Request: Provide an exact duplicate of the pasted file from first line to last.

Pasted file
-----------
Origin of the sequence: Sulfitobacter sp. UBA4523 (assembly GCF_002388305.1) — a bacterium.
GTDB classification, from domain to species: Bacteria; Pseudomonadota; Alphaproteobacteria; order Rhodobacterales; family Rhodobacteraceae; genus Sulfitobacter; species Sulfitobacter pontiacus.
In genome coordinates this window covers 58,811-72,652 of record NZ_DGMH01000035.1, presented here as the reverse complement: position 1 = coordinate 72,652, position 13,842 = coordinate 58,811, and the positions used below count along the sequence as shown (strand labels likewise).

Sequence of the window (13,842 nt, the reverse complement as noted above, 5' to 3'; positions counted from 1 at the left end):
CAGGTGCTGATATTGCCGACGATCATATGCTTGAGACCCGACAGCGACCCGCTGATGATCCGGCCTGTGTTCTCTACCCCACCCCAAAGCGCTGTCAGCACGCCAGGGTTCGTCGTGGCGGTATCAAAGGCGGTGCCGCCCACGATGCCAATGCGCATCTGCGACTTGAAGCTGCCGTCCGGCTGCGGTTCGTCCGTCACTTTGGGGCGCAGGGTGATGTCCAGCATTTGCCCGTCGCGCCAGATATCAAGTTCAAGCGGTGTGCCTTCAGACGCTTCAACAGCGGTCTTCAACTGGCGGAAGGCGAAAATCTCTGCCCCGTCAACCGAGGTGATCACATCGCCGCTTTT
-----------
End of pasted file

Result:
Origin of the sequence: Sulfitobacter sp. UBA4523 (assembly GCF_002388305.1) — a bacterium.
GTDB classification, from domain to species: Bacteria; Pseudomonadota; Alphaproteobacteria; order Rhodobacterales; family Rhodobacteraceae; genus Sulfitobacter; species Sulfitobacter pontiacus.
In genome coordinates this window covers 58,811-72,652 of record NZ_DGMH01000035.1, presented here as the reverse complement: position 1 = coordinate 72,652, position 13,842 = coordinate 58,811, and the positions used below count along the sequence as shown (strand labels likewise).

Sequence of the window (13,842 nt, the reverse complement as noted above, 5' to 3'; positions counted from 1 at the left end):
CAGGTGCTGATATTGCCGACGATCATATGCTTGAGACCCGACAGCGACCCGCTGATGATCCGGCCTGTGTTCTCTACCCCACCCCAAAGCGCTGTCAGCACGCCAGGGTTCGTCGTGGCGGTATCAAAGGCGGTGCCGCCCACGATGCCAATGCGCATCTGCGACTTGAAGCTGCCGTCCGGCTGCGGTTCGTCCGTCACTTTGGGGCGCAGGGTGATGTCCAGCATTTGCCCGTCGCGCCAGATATCAAGTTCAAGCGGTGTGCCTTCAGACGCTTCAACAGCGGTCTTCAACTGGCGGAAGGCGAAAATCTCTGCCCCGTCAACCGAGGTGATCACATCGCCGCTTTT